Many years ago, let's say 30 or so, I was a regular reader of "The Boston Phoenix" in part because of the writing of Clif Garboden: it was eloquent, witty, informed, impassioned and ferocious in its commitment and ideals. And, more often than not, it was also very funny (his "Hot Dots" column, a preview of the week's TV programming, was a comic mini-masterpiece).
That Guillermo Del Toro is a busy guy.
In between nurturing the Mexican Film
New Wave with co-Amigos Alfonso Cuarón and Alejandro Gonzalez Inarritu with their production company
Cha Cha Cha, working on
a two part adaptation of Tolkein's "The Hobbit," and much, much more, the auteur
behind "Pan's Labyrinth" and "Hellboy"
is writing a trilogy of novels (co-authored by Chuck Hogan,
who also wrote "Prince of Thieves," now being adapted into "The Town" by Ben
Affleck, shooting in Boston as we speak and looking for local actors)
about a plague of vampirism titled "The Strain
You can't title a film "Antichrist" and not expect to get a
few extra blog postings from me. And some awards from the jaded cinephiles at Cannes. In a rare stab at
irony, the Ecumenical Jury presented Lars Von Trier's transgressive saturnalia
with its ad hoc "Anti-prize." They objected to its gruesome misogyny, including
[SPOILER] a scene involving a pair of scissors and a part of the female anatomy.
I haven't seen Lars Von Trier's "Antichrist"
yet, but after reading various descriptions of it, I was thinking that it
sounded just like a film that could have been made by the crazy Chilean
director, the now octogenarian Alejandro Jodorowsky, the guy who gave us "El
Topo" (1970) and "The Holy Mountain" and "Santa Sangre" (1989).
Is art just a futile attempt to cover up trauma and an
illusory substitute for loss? Is the internet, like cinema, a reflection of the
subconscious processes of the mind? Sometimes I wonder how these people have
the patience to put up with me, asking questions like that.
PK: I was reading Roger Ebert's review of
your film "Ararat," and he's saying that it's a very powerful story, but why do
you have to make it so difficult, , why not just tell one of the stories
instead of having it a film within a film and so forth.
Lisa Nesselson, our guest correspondent at this year's Cannes Film Festival, graces this blog with her account of what's transpired so far, including the long awaited appearance of "Antichrist,"the latest opus from self-confessed "world's greatest filmmaker," Lars Von Trier.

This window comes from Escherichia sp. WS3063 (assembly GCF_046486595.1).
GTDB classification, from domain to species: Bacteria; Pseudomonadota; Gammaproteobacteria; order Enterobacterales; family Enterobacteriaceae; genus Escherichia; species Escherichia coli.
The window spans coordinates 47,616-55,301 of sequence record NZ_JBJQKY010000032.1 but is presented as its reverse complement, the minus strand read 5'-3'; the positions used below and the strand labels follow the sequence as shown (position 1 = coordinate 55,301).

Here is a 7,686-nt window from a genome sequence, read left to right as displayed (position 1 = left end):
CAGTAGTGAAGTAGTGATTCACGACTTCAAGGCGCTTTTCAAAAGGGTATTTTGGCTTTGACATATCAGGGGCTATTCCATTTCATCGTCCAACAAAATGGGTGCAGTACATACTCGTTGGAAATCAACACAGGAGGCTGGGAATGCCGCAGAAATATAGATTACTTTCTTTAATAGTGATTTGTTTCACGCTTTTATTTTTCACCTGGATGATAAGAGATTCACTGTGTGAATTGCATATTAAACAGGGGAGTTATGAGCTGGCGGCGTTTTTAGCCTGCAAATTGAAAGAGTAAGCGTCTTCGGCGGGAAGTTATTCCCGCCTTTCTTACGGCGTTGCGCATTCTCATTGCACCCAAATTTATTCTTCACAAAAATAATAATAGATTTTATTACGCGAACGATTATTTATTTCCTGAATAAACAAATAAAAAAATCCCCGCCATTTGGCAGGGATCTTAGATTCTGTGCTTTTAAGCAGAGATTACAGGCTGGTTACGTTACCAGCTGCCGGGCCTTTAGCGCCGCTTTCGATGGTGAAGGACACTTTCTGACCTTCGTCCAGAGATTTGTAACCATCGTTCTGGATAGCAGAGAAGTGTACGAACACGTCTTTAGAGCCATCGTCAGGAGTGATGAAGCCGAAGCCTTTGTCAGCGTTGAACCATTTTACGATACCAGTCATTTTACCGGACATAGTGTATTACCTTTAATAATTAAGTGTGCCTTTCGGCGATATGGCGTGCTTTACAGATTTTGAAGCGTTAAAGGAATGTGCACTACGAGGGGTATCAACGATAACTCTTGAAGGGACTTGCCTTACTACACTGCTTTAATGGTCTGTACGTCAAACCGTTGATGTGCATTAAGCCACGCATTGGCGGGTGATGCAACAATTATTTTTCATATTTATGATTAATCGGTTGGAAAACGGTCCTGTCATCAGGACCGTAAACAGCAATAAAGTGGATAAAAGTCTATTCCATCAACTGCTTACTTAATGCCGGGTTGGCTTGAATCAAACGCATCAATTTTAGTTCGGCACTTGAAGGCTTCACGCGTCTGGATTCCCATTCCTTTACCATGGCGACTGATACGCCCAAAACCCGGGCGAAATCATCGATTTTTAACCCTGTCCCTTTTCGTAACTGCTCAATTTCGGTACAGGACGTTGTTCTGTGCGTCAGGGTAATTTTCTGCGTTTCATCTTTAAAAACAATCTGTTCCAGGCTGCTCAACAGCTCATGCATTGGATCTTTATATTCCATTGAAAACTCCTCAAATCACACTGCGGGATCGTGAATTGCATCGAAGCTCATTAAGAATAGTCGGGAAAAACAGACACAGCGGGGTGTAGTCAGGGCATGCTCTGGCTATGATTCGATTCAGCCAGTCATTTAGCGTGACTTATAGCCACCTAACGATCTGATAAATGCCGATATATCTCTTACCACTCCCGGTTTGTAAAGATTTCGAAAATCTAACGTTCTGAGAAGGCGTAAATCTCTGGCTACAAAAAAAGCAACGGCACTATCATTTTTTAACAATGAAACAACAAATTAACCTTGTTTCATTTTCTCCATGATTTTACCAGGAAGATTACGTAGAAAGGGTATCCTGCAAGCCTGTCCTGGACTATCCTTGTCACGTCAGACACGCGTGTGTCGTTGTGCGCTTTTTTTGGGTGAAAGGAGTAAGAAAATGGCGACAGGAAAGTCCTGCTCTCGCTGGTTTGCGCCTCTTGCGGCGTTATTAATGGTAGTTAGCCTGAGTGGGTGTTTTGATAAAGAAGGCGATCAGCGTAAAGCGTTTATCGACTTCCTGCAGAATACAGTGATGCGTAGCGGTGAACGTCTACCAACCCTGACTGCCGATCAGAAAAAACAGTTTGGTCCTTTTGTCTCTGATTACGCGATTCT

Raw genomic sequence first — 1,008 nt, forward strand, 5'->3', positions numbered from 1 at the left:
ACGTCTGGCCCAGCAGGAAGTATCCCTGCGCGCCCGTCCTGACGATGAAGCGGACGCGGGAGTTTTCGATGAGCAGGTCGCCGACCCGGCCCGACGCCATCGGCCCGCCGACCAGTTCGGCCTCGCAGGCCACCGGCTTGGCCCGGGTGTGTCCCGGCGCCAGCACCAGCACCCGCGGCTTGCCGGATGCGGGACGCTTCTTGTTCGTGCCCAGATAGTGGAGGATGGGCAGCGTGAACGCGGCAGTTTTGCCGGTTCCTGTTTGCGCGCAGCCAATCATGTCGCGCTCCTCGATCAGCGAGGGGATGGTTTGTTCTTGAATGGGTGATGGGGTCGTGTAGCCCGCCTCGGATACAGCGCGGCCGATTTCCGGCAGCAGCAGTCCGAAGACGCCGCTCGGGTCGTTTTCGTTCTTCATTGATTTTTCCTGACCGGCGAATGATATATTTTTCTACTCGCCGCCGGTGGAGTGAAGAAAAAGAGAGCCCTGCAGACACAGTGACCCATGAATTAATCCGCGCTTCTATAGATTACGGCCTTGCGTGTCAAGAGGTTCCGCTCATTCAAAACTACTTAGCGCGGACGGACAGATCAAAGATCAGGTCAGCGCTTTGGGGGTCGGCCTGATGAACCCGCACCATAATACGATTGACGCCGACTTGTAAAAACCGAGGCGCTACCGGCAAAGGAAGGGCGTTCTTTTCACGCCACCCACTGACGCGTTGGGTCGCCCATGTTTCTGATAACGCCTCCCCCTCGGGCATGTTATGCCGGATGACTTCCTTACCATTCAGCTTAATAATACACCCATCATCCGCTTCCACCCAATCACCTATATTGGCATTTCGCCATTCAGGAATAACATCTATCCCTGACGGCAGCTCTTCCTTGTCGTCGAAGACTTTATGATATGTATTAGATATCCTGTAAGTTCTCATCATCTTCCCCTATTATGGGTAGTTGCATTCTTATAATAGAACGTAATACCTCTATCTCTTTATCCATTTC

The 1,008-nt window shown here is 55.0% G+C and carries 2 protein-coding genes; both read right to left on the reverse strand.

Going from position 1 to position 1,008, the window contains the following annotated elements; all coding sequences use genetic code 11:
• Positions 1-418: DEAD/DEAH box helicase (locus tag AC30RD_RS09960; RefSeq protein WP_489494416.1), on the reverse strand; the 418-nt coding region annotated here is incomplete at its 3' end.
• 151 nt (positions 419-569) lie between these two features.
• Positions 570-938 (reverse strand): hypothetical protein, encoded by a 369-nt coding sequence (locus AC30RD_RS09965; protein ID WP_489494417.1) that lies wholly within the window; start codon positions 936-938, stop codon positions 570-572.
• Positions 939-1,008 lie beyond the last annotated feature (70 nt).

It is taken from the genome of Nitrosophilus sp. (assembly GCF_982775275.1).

We're, like, five days into the 62nd Cannes Film Festival,
and I gotta tell you, "Agora" rocks and "Kinatay"
I was about ten minutes into the Criterion DVD of "The
Friends of Eddie Coyle" (1974 | $29.95 | it will be coming out tomorrow)
when it occurred to me that every film
worth seeing involves crime, the mob or neighborhood gangs. Is that the city I
live in? What happened to the Freedom Trail, the Red Sox, stuffy Brahmins,
Henry James, the Kennedys, the Blue Laws or "Make Way For Ducklings?"
Also: sex. [Part 1 of this interview appears here.]
PK: It's sort of like a repository of the subconscious of
everybody who is using it.
Every new film by Atom Egoyan is
a cinema event. Some are masterpieces -- "Exotica" (1994) and
"The Sweet Hereafter" (1997) are two of the best films of the 90s, and the latter I would put on my top ten
for that decade. Even when they do not totally satisfy -- I had some
reservations about his new film "Adoration"--
they inevitably provoke thoughts about such issues as identity, innocence,
guilt and the role of technology.
Perhaps in order to combat the juggernaut of "Star Trek" which probably will be dominating the screens when her film "The Girlfriend Experience" comes out next month, Sasha Grey made this porn parody. I say, more power to her. She will go far.
PK: One of the things, in the other interviews I've read,
that really bugs you, is when people think that all people in your line of work
Sasha Grey has said that before she settled on her current
name she had considered calling herself Anna Karina, after Jean-Luc Godard's
muse, lover and star of his own take on the prostitute experience, "Vivre sa vie
I find her more on the tough cookie side a la Julie Christie in "McCabe &
Mrs. Miller "(1971).
Twenty years ago Steven Soderbergh started his career and
rebooted Independent Cinema with a film about a lonely guy who got his jollies
by watching videos of women talking about their sex lives. This depiction of
sex at three degrees of separation, of media engendered narcissism, voyeurism
and onanism, was called "sex, lives and videotape
Having called it so well when it came to Iraq,
John Podhoretz turns his acute neo-conservative analytical mind to something
else he knows nothing about -- movies. In "Thinking on Film," his apparently ironically
titled column in "The Weekly Standard," Podhoretz tells us why the end of the film criticism profession is a good
Most people get annoyed when I try to read politics into
popular movies, so I'm somewhat relieved that I'm not the first one to notice
the Spock/Obama connection made clear in the latest "Star Trek." Such as: both
are mixed race, both are logical, both have funny ears and are in love with an
African American woman.
What would an interview be without an annoying digression
about misogyny? In this case it might be more germane than usual, what with
Tyson spending time in prison on a rape conviction. Toback, though, proves more
than up to the task. We don't even get a chance to talk about ear-biting.
PK: One of the criticisms of the movie is
that you don't offer any other point of view than that of Tyson when it comes
to the accusations of abuse in his marriage to Robin Givens and his conviction
for raping Desiree Washington.